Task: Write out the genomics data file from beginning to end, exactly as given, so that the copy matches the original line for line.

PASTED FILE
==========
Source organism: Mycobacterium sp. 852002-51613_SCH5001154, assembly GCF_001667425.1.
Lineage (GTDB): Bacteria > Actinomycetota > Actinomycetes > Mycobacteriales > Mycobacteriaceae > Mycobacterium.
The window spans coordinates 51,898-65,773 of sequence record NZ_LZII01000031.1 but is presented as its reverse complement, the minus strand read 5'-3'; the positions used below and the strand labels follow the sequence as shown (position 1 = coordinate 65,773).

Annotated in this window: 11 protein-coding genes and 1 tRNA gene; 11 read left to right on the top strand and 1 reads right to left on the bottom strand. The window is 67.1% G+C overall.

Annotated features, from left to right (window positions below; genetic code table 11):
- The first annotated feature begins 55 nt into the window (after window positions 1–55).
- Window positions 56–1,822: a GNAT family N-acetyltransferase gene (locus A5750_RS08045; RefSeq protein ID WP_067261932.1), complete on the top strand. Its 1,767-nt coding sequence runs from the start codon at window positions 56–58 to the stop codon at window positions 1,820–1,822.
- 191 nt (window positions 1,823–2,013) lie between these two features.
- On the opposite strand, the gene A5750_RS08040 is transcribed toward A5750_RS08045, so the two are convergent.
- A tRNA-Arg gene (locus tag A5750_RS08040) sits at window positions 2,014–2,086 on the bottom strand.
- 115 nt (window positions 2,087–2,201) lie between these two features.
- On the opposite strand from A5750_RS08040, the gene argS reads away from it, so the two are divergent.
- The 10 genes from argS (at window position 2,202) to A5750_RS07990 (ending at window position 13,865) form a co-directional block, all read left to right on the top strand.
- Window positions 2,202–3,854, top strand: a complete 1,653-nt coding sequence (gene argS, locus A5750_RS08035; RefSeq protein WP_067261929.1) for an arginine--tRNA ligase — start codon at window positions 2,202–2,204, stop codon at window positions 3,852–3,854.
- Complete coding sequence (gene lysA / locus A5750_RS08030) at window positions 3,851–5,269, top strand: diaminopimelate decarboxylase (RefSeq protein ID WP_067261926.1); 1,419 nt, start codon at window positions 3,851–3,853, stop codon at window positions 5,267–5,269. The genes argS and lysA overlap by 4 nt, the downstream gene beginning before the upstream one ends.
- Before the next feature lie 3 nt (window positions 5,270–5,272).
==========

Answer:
Source organism: Mycobacterium sp. 852002-51613_SCH5001154, assembly GCF_001667425.1.
Lineage (GTDB): Bacteria > Actinomycetota > Actinomycetes > Mycobacteriales > Mycobacteriaceae > Mycobacterium.
The window spans coordinates 51,898-65,773 of sequence record NZ_LZII01000031.1 but is presented as its reverse complement, the minus strand read 5'-3'; the positions used below and the strand labels follow the sequence as shown (position 1 = coordinate 65,773).

Annotated in this window: 11 protein-coding genes and 1 tRNA gene; 11 read left to right on the top strand and 1 reads right to left on the bottom strand. The window is 67.1% G+C overall.

Annotated features, from left to right (window positions below; genetic code table 11):
- The first annotated feature begins 55 nt into the window (after window positions 1–55).
- Window positions 56–1,822: a GNAT family N-acetyltransferase gene (locus A5750_RS08045; RefSeq protein ID WP_067261932.1), complete on the top strand. Its 1,767-nt coding sequence runs from the start codon at window positions 56–58 to the stop codon at window positions 1,820–1,822.
- 191 nt (window positions 1,823–2,013) lie between these two features.
- On the opposite strand, the gene A5750_RS08040 is transcribed toward A5750_RS08045, so the two are convergent.
- A tRNA-Arg gene (locus tag A5750_RS08040) sits at window positions 2,014–2,086 on the bottom strand.
- 115 nt (window positions 2,087–2,201) lie between these two features.
- On the opposite strand from A5750_RS08040, the gene argS reads away from it, so the two are divergent.
- The 10 genes from argS (at window position 2,202) to A5750_RS07990 (ending at window position 13,865) form a co-directional block, all read left to right on the top strand.
- Window positions 2,202–3,854, top strand: a complete 1,653-nt coding sequence (gene argS, locus A5750_RS08035; RefSeq protein WP_067261929.1) for an arginine--tRNA ligase — start codon at window positions 2,202–2,204, stop codon at window positions 3,852–3,854.
- Complete coding sequence (gene lysA / locus A5750_RS08030) at window positions 3,851–5,269, top strand: diaminopimelate decarboxylase (RefSeq protein ID WP_067261926.1); 1,419 nt, start codon at window positions 3,851–3,853, stop codon at window positions 5,267–5,269. The genes argS and lysA overlap by 4 nt, the downstream gene beginning before the upstream one ends.
- Before the next feature lie 3 nt (window positions 5,270–5,272).